Anti-labor groups are running scared from the EFCA, for it accelerates the union certification process, removing the secret ballot as the true litmus test for whether or not a workplace becomes unionized. Secret ballots do afford anonymity to workers who wish to unionize; their employers will know they voted but will only know the outcome of their vote, not the individual votes.

With the card-check process contained within this legislation, the veil of secrecy is removed and employers will be fully aware of who wishes to be unionized and who doesn’t. It is surprising that this information is not of interest to employers, as they know who will take what side. In some limited situations, it may make unionization of certain businesses more difficult—it’s easy to vote for something that will benefit yourself when your boss doesn’t know how you voted. Ultimately, the EFCA is a boon to workers throughout the United States who wish to improve their working conditions.

Now that the basics of the EFCA has been discussed, the question remains “How does this apply to the situation at Locke High School in the Los Angeles Unified School District and the Education Intelligence Agency’s recent posts?

Mike Antonucci has used the recent events at Locke to highlight the dichotomy of teacher union support of card check when it comes to unionization of charter schools and union representation at currently “organized” schools. In fact, he writes “the teachers' unions support this type of deliberation and debate when it comes to charter conversion, but oppose it when it comes to union representation elections, is a question they don't want you to ask.” Alright, I’ll ask the question, as I’m in a union, I’ve taken something of a leadership role in person and on the internet and I pay dues to my local, state and national affiliate. That means I am best qualified to ask the question.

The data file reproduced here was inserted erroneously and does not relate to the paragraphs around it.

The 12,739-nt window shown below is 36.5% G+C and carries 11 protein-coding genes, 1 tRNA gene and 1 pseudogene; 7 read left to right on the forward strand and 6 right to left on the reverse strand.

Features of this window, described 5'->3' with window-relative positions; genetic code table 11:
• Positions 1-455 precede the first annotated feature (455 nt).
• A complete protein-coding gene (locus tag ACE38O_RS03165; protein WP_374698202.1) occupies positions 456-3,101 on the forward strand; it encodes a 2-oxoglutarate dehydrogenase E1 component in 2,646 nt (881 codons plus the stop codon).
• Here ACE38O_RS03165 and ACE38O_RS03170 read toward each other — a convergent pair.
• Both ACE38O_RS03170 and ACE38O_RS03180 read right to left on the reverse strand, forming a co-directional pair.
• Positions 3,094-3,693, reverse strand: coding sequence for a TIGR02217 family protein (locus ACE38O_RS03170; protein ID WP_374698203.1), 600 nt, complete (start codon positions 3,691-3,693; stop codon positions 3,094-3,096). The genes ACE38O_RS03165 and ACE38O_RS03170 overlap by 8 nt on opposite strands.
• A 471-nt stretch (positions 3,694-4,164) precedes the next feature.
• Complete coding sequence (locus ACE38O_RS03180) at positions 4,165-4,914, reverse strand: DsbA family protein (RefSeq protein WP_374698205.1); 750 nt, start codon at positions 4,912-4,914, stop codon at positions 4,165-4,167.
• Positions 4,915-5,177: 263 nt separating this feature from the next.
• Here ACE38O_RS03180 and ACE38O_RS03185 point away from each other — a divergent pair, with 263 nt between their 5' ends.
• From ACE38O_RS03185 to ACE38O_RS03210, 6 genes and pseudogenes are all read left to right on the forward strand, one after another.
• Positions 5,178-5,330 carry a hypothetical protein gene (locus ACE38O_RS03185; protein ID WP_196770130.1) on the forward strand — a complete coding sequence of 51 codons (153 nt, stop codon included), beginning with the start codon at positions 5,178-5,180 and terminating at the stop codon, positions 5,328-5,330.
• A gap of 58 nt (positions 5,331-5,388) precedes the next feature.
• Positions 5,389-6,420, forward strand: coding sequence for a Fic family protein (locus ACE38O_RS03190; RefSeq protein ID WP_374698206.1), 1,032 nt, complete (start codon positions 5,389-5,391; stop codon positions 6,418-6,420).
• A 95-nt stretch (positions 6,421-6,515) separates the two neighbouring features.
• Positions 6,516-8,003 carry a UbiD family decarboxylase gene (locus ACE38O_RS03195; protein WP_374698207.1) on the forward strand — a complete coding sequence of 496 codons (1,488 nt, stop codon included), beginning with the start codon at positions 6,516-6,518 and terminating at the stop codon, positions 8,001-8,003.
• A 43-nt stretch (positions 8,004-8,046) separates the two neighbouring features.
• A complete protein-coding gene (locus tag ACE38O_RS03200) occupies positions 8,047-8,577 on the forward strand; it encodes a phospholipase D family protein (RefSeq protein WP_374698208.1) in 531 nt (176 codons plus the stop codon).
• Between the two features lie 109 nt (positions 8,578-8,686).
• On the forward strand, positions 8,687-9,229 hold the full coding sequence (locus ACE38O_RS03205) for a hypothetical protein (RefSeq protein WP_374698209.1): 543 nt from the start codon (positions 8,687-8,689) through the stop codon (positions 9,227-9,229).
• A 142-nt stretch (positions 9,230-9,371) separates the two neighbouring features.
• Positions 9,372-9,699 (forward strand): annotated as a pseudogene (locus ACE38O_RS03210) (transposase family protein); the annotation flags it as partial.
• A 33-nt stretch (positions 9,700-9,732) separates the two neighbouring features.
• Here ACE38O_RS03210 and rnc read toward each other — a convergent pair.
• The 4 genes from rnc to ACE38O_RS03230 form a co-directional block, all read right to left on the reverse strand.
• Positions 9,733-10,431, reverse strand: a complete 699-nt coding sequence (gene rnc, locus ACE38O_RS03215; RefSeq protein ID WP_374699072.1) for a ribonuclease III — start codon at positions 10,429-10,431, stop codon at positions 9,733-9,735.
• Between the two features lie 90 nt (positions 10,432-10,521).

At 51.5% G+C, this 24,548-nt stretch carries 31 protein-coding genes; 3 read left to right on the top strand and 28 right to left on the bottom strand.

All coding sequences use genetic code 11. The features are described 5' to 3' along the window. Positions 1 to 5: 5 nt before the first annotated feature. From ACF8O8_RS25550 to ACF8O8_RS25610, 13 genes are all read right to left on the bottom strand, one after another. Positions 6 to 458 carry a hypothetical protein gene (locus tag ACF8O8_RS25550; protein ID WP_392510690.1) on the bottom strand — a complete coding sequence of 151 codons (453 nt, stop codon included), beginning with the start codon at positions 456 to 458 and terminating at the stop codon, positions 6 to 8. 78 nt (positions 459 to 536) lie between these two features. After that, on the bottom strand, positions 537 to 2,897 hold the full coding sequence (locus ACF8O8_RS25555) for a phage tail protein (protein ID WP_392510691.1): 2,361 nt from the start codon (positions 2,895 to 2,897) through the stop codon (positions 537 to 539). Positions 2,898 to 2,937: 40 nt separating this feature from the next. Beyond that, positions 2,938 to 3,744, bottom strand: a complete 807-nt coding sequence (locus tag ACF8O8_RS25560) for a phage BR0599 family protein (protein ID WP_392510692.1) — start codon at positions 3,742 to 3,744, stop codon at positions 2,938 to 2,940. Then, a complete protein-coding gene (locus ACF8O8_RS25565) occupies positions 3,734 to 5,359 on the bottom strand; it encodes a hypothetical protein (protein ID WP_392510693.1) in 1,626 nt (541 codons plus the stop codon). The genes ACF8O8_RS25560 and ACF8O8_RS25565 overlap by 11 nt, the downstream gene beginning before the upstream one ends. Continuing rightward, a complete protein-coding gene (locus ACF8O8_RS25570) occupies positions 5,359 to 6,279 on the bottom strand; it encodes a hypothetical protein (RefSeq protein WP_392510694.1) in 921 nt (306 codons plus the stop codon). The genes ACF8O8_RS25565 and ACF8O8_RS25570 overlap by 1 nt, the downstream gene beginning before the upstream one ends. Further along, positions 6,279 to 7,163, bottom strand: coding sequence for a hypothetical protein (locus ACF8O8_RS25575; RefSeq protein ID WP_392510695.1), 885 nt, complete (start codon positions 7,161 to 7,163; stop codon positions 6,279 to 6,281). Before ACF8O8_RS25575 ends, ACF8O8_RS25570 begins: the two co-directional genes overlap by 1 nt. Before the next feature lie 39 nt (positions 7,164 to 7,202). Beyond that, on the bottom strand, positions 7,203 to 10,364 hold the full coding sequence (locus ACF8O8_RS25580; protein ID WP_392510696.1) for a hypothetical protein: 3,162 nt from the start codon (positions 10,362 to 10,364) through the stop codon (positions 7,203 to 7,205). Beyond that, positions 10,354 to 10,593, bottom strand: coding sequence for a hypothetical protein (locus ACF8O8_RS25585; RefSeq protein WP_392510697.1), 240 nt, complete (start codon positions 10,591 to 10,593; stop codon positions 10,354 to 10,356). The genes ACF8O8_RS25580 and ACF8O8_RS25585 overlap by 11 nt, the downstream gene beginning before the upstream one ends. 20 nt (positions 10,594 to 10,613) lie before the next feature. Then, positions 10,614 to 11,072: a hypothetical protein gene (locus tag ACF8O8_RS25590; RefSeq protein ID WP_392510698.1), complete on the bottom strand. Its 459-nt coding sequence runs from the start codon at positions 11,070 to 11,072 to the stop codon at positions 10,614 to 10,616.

“Why do unions support card check when it comes to charter conversions but oppose it when it comes to currently “organized” schools and districts?”

The answer?

Unions exist to serve the best interests of their members; in order to do so, they must bank on their continued existence. The possibility of charter conversion through card check allows unions to spread their influence to a largely untapped resource, but at the same time it presents a potential liability (however minor) to their currently organized schools and districts.

Card check for current union members who wish to reorganize is, quite simply, one more tool that unions can use to determine whether or not they are meeting the needs of their members. It is the definitive referendum, one more tool that can be used by union members who feel as if their local, state or national affiliate is not getting accomplished things that are vital to their membership’s collective well-being.

Unions (of any service sector) who serve the vast majority of their members well should not see the EFCA as a liability. Unions who are unresponsive to their members’ needs should fear the EFCA.

I leave you with some of the sentiment (but none of the words) of James Madison and Alexander Hamilton first put forth in Federalist #51:

“If employers were angels, no unions would be necessary.”